Background: In the clinic, the combination of obesity and chronic obstructive pulmonary disease (COPD) has been increasing. However, whether high body mass index (BMI) affects the risk of exacerbations and pneumonias in individuals with COPD is presently unknown. Genetics can be used to assess the causal role of high BMI in exacerbations and pneumonias in individuals with COPD. We tested the hypothesis that high BMI is associated with an increased risk of exacerbations and pneumonias in individuals with COPD, both observationally and genetically.
Methods: We genotyped 93 894 individuals of Danish descent, aged 20–100 years, from the Copenhagen General Population Study, for FTO (rs9939609), MC4R (rs17782313) and TMEM18 (rs6548238), and created an allele score. A total of 10 883 individuals had spirometric COPD with forced expiratory volume in 1 s (FEV1) / forced vital capacity (FVC) < lower limit of normal (LLN). In these individuals, we observed 1453 exacerbations and 3390 pneumonias during 4.7 years of follow-up.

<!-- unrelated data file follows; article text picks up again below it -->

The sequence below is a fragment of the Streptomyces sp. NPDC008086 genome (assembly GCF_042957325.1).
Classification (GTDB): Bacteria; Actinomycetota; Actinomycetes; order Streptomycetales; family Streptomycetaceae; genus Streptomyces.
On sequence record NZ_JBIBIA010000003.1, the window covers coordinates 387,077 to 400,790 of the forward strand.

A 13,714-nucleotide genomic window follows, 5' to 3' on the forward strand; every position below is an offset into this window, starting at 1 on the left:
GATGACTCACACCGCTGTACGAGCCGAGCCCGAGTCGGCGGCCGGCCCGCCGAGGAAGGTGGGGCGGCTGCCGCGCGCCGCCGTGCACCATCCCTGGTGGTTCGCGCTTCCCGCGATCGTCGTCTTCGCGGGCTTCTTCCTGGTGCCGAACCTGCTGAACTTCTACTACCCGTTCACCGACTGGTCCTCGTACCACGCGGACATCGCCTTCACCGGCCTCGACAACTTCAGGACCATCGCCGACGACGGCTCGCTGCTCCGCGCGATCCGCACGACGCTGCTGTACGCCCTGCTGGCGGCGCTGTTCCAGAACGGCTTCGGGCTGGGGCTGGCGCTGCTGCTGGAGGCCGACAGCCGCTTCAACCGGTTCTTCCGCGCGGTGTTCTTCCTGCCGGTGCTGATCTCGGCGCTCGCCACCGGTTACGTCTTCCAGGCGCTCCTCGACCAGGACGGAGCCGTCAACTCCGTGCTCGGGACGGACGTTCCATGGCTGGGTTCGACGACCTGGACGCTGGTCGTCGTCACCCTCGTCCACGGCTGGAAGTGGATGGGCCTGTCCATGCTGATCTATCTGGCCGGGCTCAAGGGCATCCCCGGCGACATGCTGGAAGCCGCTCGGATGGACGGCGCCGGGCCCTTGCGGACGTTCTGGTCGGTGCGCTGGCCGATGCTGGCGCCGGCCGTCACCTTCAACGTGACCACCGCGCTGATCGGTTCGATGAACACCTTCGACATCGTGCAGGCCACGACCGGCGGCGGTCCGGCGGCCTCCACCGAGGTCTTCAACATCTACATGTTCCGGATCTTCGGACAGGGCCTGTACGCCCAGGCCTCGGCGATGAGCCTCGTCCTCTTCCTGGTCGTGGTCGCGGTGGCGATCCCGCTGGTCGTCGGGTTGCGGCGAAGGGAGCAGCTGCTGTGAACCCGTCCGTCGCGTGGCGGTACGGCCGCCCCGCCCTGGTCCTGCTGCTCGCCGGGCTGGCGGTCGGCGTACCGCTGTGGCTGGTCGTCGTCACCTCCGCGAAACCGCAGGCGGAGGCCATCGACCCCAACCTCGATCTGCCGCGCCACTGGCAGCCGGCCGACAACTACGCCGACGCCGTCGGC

Results: For each increase in allele score, BMI was 0.28 kg/m2 [95% confidence interval (CI): 0.25–0.30) higher. Age- and sex-adjusted genetic hazard ratios (HRs) per one allele score increase in individuals with COPD were 1.13 (1.01–1.27) for exacerbations, 1.10 (1.03–1.19) for pneumonias and 1.12 (1.04–1.21) for exacerbations and/or pneumonias. Corresponding multivariable adjusted observational HRs per unit (kg/m2) BMI increase were 0.98 (0.95–1.01), 0.99 (0.96–1.03) and 0.99 (0.96–1.01), respectively.
Conclusions: Genetically determined high BMI was associated with an increased risk of recurrent exacerbations and pneumonias in individuals with COPD, whereas this was not the case for observationally determined high BMI. The genetic data are compatible with the notion that high BMI leads to increased risk of exacerbations and pneumonias in individuals with COPD.